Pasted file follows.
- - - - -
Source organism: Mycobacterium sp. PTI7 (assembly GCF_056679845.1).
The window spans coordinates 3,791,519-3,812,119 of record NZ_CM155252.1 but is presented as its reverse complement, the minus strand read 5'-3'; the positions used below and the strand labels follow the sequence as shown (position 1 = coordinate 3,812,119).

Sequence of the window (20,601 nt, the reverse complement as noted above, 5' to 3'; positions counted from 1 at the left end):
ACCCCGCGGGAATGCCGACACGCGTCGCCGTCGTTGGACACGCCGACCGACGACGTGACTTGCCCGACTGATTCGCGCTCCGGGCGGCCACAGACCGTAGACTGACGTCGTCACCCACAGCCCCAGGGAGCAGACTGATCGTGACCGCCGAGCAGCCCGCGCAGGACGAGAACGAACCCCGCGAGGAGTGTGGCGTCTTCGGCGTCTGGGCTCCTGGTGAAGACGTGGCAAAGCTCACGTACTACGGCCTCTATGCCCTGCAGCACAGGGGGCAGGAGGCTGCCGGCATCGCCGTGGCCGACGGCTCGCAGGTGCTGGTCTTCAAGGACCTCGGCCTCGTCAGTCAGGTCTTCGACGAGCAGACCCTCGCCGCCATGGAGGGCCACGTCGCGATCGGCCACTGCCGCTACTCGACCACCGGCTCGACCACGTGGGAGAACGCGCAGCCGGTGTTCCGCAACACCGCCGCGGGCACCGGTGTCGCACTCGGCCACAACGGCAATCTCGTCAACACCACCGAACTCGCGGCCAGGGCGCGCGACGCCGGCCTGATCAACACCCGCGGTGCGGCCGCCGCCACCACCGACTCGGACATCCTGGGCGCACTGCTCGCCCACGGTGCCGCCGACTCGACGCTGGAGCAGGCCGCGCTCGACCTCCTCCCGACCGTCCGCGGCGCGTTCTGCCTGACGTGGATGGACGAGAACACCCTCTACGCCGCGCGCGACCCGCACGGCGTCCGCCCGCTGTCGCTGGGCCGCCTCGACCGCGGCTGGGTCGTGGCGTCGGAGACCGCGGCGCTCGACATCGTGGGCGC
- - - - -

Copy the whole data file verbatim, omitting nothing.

Source organism: Mycobacterium sp. PTI7 (assembly GCF_056679845.1).
The window spans coordinates 3,791,519-3,812,119 of record NZ_CM155252.1 but is presented as its reverse complement, the minus strand read 5'-3'; the positions used below and the strand labels follow the sequence as shown (position 1 = coordinate 3,812,119).

Sequence of the window (20,601 nt, the reverse complement as noted above, 5' to 3'; positions counted from 1 at the left end):
ACCCCGCGGGAATGCCGACACGCGTCGCCGTCGTTGGACACGCCGACCGACGACGTGACTTGCCCGACTGATTCGCGCTCCGGGCGGCCACAGACCGTAGACTGACGTCGTCACCCACAGCCCCAGGGAGCAGACTGATCGTGACCGCCGAGCAGCCCGCGCAGGACGAGAACGAACCCCGCGAGGAGTGTGGCGTCTTCGGCGTCTGGGCTCCTGGTGAAGACGTGGCAAAGCTCACGTACTACGGCCTCTATGCCCTGCAGCACAGGGGGCAGGAGGCTGCCGGCATCGCCGTGGCCGACGGCTCGCAGGTGCTGGTCTTCAAGGACCTCGGCCTCGTCAGTCAGGTCTTCGACGAGCAGACCCTCGCCGCCATGGAGGGCCACGTCGCGATCGGCCACTGCCGCTACTCGACCACCGGCTCGACCACGTGGGAGAACGCGCAGCCGGTGTTCCGCAACACCGCCGCGGGCACCGGTGTCGCACTCGGCCACAACGGCAATCTCGTCAACACCACCGAACTCGCGGCCAGGGCGCGCGACGCCGGCCTGATCAACACCCGCGGTGCGGCCGCCGCCACCACCGACTCGGACATCCTGGGCGCACTGCTCGCCCACGGTGCCGCCGACTCGACGCTGGAGCAGGCCGCGCTCGACCTCCTCCCGACCGTCCGCGGCGCGTTCTGCCTGACGTGGATGGACGAGAACACCCTCTACGCCGCGCGCGACCCGCACGGCGTCCGCCCGCTGTCGCTGGGCCGCCTCGACCGCGGCTGGGTCGTGGCGTCGGAGACCGCGGCGCTCGACATCGTGGGCGC